Author of The Blackout Book and the online course Bloom Where You’re Planted
(1/30/2020) The World Health Organization has finally declared a global emergency over the spread of the coronavirus that originated in Wuhan, China.
At the time of publication, the coronavirus has infected people in 18 countries:
- Australia – 7
- Cambodia – 1
- Canada – 3
- China – 7711
- France – 5
- Finland – 1
- Germany – 4
- India – 1
- Japan – 11
- Malaysia – 8
- Nepal – 1
- Philippines – 1
- Singapore – 10
- South Korea – 6
- Sri Lanka – 1
- Taiwan – 8
- Thailand – 14
- United States of America – 6
- United Arab Emirates – 4
- Vietnam – 4
It’s important to note that many believe the numbers coming from China are inaccurate.
The AP reports:
Experts say there is significant evidence the virus is spreading among people in China and have noted with concern instances in other countries — including the United States, France, Japan, Germany, Canada and Vietnam — where there have also been isolated cases of human-to-human transmission.
Speaking to reporters in Geneva, WHO director-general Tedros Adhanom Ghebreyesus noted the worrisome spread of the virus between people outside China.
The main reason for this declaration is not because of what is happening in China but because of what is happening in other countries, he said. “”Our greatest concern is the potential for this virus to spread to countries with weaker health systems which are ill-prepared to deal with it.”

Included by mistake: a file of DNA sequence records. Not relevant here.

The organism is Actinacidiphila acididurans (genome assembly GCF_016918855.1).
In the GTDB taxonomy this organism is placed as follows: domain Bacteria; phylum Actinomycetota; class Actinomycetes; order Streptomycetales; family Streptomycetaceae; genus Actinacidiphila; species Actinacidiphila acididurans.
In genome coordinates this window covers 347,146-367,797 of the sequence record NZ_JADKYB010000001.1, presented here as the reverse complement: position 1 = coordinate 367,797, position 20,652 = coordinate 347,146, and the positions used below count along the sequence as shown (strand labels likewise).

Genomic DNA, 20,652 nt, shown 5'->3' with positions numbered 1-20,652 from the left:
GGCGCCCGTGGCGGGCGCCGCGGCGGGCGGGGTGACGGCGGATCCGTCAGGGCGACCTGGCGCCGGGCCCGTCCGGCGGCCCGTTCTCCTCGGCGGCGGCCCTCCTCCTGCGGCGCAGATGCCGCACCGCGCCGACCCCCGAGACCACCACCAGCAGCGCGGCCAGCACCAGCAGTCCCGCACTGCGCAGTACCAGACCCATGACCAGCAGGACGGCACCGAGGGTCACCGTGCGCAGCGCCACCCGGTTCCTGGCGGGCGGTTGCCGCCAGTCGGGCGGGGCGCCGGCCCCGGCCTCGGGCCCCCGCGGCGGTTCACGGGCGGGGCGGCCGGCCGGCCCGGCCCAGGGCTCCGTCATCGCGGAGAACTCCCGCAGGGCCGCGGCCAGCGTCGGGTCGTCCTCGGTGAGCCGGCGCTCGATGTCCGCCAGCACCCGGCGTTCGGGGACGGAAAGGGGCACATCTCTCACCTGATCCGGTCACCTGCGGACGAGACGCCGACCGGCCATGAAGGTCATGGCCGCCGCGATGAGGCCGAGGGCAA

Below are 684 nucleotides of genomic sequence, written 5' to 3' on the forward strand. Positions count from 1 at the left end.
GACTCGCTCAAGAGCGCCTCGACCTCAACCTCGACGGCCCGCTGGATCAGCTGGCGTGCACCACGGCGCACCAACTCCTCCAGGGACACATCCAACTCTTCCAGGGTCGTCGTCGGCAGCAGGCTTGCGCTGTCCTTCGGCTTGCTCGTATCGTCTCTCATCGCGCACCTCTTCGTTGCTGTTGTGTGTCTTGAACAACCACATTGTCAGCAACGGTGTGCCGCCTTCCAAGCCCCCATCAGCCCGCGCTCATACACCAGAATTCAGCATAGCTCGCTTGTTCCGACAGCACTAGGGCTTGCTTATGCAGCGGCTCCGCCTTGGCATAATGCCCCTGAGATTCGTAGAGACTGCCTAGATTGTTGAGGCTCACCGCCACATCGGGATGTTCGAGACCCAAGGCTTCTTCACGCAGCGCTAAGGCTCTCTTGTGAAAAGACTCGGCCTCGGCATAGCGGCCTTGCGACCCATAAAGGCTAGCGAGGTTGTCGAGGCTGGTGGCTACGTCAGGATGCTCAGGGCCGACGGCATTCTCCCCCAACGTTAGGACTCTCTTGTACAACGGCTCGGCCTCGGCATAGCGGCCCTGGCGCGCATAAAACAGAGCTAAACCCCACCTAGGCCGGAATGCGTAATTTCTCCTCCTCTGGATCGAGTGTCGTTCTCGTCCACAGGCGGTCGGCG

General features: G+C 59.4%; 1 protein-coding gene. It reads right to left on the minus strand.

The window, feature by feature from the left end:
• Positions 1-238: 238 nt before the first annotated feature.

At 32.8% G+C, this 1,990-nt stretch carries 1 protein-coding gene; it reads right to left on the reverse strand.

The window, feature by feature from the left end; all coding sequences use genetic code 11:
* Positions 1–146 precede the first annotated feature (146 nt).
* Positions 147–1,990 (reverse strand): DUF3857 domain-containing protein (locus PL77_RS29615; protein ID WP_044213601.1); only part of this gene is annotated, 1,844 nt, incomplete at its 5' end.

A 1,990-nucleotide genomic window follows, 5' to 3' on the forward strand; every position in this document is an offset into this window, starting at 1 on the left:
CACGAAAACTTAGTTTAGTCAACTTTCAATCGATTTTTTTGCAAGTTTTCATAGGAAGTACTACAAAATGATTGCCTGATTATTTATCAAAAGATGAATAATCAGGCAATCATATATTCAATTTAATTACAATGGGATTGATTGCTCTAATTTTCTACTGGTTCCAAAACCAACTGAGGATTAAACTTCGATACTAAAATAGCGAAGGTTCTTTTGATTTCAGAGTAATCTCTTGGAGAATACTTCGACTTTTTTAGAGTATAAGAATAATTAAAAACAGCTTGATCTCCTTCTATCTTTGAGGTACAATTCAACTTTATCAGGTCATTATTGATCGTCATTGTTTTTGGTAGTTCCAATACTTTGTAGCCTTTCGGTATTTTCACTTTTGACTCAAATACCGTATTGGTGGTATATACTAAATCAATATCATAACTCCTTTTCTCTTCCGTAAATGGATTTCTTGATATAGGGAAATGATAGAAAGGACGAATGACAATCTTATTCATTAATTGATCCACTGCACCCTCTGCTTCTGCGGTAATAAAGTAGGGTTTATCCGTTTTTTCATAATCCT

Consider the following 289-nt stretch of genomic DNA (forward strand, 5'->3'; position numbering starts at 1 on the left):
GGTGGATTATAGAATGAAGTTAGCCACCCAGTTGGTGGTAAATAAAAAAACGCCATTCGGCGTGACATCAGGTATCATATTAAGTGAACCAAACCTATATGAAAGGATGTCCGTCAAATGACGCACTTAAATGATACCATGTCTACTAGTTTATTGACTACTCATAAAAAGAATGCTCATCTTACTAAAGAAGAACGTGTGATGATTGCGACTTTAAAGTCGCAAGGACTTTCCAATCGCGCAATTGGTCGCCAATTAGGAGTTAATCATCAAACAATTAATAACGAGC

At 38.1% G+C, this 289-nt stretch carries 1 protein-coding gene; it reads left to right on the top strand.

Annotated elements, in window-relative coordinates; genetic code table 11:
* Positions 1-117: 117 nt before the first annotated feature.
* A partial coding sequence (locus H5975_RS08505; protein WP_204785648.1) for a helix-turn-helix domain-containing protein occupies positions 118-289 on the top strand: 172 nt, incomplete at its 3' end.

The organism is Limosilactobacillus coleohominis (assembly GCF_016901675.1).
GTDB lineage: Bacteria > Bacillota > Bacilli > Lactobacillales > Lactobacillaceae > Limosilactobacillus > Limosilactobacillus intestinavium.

“This declaration is not a vote of non-confidence in China…on the contrary, WHO continues to have the confidence in China’s capacity to control the outbreak,” he said.
On Thursday, France confirmed that a doctor who was in contact with a patient with the new virus later became infected himself. The doctor is now being treated in an isolated room at a Paris hospital. Outbreak specialists worry that the spread of new viruses from patients to health workers can signal the virus is becoming adapted to human transmission.
A declaration of a global emergency typically brings greater money and resources, but may also prompt nervous governments to restrict travel and trade to affected countries. The announcement also imposes more disease reporting requirements on countries. (source)
The global emergency declaration could come with greater travel restrictions, more extensive disease reporting requirements, and more money and resources contributed to the fight.
You should get prepared just in case the situation continues to devolve.
While the declaration should serve as a warning to get prepared just in case, it’s important to note that other declarations have not resulted in an epic disaster.
The last time WHO declared a global health emergency was in 2019 for the Ebola outbreak in eastern Congo that killed more than 2,000 people. The agency also declared global emergencies for the 2016 Zika virus, the 2009 H1N1 swine flu, and the 2014 polio and Ebola outbreaks. (source)